Moral of the story? If your cuticles are bad, you may not be taking enough Vitamin A & D and your immune system may not be able to keep away whatever is going around.
PS - Hypothyroidism makes it very hard to utilize Vitamin A--thus the need for larger doses for those who have it. It also makes it almost impossible to convert Beta-Carotene into vitamin A. Therefore, I always recommended our Vitamin A & D tablet. -Kay Lubecke
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Fingernail Moons
What does the lack of moons indicate?? -Lrwlaw
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One train of thought was circulation and another I believe was thyroid. -Georgiana
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The lack of half moons, according to my source, indicates: Lack of circulation and low pressure. Underactive Thyroid, Sodium/Potassium imbalance. Excessive half moons, especially if also excessively shiny, indicates: Overactive thyroid.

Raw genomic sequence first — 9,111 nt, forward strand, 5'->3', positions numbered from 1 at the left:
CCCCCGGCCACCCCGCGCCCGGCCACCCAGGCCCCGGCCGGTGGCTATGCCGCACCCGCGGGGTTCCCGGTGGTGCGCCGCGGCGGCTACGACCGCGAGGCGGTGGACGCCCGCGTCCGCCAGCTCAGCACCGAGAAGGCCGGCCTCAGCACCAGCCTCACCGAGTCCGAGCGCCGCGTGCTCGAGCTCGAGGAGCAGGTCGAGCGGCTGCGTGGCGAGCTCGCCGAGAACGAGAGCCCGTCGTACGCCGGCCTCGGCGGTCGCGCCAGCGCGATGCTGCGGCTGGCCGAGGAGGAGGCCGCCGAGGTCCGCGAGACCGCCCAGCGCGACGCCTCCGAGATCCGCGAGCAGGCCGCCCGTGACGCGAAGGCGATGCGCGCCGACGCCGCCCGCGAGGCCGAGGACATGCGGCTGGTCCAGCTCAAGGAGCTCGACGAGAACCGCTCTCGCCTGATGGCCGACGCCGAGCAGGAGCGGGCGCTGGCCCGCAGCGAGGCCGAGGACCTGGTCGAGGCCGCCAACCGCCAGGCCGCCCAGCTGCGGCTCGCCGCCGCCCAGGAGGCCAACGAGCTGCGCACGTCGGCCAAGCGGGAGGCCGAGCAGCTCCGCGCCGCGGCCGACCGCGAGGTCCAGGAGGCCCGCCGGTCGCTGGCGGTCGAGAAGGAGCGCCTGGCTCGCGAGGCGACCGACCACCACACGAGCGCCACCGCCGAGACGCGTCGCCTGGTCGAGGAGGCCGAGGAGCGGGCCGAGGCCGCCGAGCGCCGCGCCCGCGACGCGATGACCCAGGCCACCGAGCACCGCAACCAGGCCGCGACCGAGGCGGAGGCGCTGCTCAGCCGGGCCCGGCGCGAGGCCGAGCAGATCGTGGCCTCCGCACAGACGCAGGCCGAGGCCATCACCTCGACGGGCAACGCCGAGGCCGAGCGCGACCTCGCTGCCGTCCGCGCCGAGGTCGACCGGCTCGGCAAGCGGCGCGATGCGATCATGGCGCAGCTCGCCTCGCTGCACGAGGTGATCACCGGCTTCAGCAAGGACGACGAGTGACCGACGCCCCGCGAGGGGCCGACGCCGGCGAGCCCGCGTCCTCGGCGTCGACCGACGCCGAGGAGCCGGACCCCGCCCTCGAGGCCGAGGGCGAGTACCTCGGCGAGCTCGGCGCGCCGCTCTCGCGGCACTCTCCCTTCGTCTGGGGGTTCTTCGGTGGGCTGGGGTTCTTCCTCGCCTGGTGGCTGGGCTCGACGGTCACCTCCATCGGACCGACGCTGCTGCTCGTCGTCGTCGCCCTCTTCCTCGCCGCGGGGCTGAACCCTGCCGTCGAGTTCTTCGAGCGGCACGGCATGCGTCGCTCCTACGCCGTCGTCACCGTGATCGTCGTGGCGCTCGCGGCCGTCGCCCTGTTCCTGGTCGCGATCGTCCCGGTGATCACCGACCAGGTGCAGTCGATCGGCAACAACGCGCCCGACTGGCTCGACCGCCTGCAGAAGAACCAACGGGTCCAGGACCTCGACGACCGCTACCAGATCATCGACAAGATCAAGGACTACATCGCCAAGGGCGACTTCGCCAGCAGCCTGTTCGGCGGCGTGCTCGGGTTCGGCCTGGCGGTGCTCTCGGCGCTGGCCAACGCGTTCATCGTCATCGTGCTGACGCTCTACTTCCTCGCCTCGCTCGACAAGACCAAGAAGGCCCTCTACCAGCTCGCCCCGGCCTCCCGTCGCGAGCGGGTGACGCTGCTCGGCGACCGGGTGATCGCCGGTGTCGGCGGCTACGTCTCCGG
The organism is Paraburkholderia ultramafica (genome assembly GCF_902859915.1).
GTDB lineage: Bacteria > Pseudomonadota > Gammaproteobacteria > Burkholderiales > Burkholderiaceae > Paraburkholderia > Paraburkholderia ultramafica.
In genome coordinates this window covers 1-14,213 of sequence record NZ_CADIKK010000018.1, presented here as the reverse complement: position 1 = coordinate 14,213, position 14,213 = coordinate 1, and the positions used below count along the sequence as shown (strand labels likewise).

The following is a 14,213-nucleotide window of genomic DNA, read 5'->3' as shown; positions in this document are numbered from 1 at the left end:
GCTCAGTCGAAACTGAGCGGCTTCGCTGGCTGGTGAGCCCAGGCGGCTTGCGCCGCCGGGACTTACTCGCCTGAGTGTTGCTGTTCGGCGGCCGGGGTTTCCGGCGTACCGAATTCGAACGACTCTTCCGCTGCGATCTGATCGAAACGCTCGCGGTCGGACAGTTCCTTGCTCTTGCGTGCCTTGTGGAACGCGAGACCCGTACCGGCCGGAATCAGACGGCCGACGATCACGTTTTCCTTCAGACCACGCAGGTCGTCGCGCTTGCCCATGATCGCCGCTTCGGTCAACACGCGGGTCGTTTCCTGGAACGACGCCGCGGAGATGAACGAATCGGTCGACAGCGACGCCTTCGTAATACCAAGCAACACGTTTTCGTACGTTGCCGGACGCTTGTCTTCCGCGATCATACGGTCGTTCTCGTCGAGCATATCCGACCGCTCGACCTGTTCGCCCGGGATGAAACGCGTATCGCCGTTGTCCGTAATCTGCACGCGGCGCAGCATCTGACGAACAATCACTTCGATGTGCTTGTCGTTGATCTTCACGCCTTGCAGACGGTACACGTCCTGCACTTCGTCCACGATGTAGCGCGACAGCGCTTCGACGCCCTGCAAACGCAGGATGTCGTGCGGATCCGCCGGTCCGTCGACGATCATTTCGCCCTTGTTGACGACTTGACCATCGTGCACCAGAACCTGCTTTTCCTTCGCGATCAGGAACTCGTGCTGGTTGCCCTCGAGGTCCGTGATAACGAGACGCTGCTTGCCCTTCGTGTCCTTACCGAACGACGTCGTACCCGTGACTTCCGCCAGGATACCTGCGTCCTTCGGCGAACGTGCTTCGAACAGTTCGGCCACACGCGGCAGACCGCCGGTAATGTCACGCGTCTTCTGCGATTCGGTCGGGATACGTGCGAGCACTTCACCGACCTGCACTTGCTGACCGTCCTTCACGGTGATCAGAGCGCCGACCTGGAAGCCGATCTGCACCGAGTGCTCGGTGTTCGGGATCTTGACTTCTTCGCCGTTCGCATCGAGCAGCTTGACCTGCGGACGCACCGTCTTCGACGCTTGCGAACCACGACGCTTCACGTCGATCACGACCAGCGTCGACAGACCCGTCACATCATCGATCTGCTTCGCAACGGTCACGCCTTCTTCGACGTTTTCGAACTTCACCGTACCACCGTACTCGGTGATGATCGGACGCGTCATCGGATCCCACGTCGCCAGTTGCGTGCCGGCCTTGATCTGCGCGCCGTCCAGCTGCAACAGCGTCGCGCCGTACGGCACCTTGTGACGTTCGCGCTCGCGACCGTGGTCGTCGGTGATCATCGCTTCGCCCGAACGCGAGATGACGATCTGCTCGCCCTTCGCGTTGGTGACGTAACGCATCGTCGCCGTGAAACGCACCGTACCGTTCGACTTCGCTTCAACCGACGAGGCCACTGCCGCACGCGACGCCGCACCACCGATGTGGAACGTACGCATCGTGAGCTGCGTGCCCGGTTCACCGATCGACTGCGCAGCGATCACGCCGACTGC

This came up because I was noticing the improvement in the Vertical Ridges of my fingernails (I think due to MSM) and realized I only had half moons on my thumbs. I have a list of Fingernail Indicators of Deficiency and I don't know if these are truly indications of anything. -Margaret Johnson
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No half moons or ridged nails indicates a Vitamin A deficiency, kidney disorder or protein deficiency. -Nedra Denison
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Q: I have "moons" on my thumbs but not the rest of my fingernails. Just curious, anyone ever heard of this? Thanks -Annette Mason
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IF the thumb is the only place you have moons, you are very low in minerals, especially calcium. Herbal CA is a good calcium, but some people also need TS-II to be able to utilize the calcium. -JS